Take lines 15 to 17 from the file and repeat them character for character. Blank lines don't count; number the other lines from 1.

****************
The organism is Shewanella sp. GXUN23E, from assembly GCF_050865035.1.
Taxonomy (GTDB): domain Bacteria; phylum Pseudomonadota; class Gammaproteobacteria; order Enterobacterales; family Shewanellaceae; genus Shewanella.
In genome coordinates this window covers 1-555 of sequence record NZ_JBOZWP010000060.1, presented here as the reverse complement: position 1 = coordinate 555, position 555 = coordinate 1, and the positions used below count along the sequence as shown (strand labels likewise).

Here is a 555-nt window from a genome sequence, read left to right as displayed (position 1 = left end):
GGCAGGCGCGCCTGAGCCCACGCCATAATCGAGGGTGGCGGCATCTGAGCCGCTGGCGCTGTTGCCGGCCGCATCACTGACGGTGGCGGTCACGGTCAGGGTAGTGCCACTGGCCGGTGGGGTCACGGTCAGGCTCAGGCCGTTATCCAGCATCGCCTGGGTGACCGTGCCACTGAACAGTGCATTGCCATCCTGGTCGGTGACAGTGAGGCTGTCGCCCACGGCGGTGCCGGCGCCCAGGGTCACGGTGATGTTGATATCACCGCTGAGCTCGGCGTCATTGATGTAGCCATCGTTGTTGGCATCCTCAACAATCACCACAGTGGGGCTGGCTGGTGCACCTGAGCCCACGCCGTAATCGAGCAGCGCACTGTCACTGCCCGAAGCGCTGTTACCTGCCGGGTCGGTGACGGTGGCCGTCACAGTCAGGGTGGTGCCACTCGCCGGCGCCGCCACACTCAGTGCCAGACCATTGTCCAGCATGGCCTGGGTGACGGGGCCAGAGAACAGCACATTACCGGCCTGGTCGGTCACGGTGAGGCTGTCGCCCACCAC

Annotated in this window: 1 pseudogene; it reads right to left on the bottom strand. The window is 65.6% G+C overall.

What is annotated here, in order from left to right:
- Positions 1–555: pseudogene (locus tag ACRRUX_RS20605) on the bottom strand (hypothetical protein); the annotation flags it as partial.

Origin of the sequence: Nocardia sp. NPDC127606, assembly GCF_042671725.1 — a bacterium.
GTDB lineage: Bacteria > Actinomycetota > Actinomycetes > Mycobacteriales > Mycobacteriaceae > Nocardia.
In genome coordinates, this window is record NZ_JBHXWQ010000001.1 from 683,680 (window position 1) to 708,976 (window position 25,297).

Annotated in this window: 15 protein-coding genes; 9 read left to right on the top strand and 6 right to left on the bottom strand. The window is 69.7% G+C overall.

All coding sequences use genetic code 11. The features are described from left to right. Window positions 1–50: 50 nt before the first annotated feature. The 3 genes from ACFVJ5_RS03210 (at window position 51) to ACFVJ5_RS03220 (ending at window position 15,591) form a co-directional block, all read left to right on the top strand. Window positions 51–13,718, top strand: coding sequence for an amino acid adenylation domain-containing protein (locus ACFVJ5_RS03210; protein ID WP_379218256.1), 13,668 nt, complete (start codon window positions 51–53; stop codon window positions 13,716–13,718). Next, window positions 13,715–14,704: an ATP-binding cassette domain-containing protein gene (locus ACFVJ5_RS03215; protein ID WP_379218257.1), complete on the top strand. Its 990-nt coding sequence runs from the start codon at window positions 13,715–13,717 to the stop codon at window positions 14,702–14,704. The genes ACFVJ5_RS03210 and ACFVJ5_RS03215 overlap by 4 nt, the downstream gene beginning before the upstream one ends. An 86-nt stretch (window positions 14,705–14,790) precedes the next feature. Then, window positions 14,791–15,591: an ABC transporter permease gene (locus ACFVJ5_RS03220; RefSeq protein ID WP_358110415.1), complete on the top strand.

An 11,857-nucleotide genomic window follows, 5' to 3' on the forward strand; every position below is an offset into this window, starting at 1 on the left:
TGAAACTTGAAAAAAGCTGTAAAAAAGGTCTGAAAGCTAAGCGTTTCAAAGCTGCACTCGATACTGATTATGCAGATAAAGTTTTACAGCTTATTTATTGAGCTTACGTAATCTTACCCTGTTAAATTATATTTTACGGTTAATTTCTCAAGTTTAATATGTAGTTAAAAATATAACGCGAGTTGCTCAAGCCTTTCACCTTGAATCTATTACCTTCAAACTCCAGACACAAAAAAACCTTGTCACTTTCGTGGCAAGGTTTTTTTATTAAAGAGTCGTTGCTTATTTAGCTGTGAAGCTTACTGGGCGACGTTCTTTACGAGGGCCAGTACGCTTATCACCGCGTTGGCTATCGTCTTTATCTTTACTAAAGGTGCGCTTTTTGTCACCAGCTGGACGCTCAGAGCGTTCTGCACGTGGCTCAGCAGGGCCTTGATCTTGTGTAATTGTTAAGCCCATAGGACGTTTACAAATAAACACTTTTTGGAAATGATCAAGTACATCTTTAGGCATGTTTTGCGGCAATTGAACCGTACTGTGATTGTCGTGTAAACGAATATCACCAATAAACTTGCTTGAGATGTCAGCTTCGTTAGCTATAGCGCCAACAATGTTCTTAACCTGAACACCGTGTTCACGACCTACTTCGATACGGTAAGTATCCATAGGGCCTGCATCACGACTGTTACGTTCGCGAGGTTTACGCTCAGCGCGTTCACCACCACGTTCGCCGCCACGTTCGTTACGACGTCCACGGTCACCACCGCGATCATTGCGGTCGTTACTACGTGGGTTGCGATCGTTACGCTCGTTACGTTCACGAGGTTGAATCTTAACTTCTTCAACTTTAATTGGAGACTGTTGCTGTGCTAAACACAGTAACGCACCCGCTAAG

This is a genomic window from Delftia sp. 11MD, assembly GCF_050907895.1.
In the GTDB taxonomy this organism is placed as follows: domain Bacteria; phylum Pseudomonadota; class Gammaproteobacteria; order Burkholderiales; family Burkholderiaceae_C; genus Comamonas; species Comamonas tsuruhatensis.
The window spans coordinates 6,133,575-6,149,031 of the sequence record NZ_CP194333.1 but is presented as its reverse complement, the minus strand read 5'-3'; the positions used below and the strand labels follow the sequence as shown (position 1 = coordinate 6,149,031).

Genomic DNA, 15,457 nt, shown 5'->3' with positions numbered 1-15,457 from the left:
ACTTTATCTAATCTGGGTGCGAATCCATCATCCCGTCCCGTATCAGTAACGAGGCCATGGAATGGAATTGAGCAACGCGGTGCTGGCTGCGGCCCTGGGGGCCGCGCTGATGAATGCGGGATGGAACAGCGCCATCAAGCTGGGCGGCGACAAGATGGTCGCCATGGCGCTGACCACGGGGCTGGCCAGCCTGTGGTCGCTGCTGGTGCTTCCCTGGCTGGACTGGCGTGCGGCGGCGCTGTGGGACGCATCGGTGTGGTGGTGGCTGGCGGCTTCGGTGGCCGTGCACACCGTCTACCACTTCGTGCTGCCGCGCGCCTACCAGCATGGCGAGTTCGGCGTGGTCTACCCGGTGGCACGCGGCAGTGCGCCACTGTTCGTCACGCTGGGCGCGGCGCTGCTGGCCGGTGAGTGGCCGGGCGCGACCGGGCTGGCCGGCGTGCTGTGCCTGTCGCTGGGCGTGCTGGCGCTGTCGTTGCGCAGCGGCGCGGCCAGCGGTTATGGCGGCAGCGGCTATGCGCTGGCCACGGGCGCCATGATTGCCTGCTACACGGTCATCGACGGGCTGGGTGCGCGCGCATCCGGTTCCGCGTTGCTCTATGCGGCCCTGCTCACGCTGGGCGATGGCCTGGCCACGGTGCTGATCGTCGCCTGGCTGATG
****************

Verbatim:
TGAAACTTGAAAAAAGCTGTAAAAAAGGTCTGAAAGCTAAGCGTTTCAAAGCTGCACTCGATACTGATTATGCAGATAAAGTTTTACAGCTTATTTATTGAGCTTACGTAATCTTACCCTGTTAAATTATATTTTACGGTTAATTTCTCAAGTTTAATATGTAGTTAAAAATATAACGCGAGTTGCTCAAGCCTTTCACCTTGAATCTATTACCTTCAAACTCCAGACACAAAAAAACCTTGTCACTTTCGTGGCAAGGTTTTTTTATTAAAGAGTCGTTGCTTATTTAGCTGTGAAGCTTACTGGGCGACGTTCTTTACGAGGGCCAGTACGCTTATCACCGCGTTGGCTATCGTCTTTATCTTTACTAAAGGTGCGCTTTTTGTCACCAGCTGGACGCTCAGAGCGTTCTGCACGTGGCTCAGCAGGGCCTTGATCTTGTGTAATTGTTAAGCCCATAGGACGTTTACAAATAAACACTTTTTGGAAATGATCAAGTACATCTTTAGGCATGTTTTGCGGCAATTGAACCGTACTGTGATTGTCGTGTAAACGAATATCACCAATAAACTTGCTTGAGATGTCAGCTTCGTTAGCTATAGCGCCAACAATGTTCTTAACCTGAACACCGTGTTCACGACCTACTTCGATACGGTAAGTATCCATAGGGCCTGCATCACGACTGTTACGTTCGCGAGGTTTACGCTCAGCGCGTTCACCACCACGTTCGCCGCCACGTTCGTTACGACGTCCACGGTCACCACCGCGATCATTGCGGTCGTTACTACGTGGGTTGCGATCGTTACGCTCGTTACGTTCACGAGGTTGAATCTTAACTTCTTCAACTTTAATTGGAGACTGTTGCTGTGCTAAACACAGTAACGCACCCGCTAAG

This is a genomic window from Delftia sp. 11MD, assembly GCF_050907895.1.
In the GTDB taxonomy this organism is placed as follows: domain Bacteria; phylum Pseudomonadota; class Gammaproteobacteria; order Burkholderiales; family Burkholderiaceae_C; genus Comamonas; species Comamonas tsuruhatensis.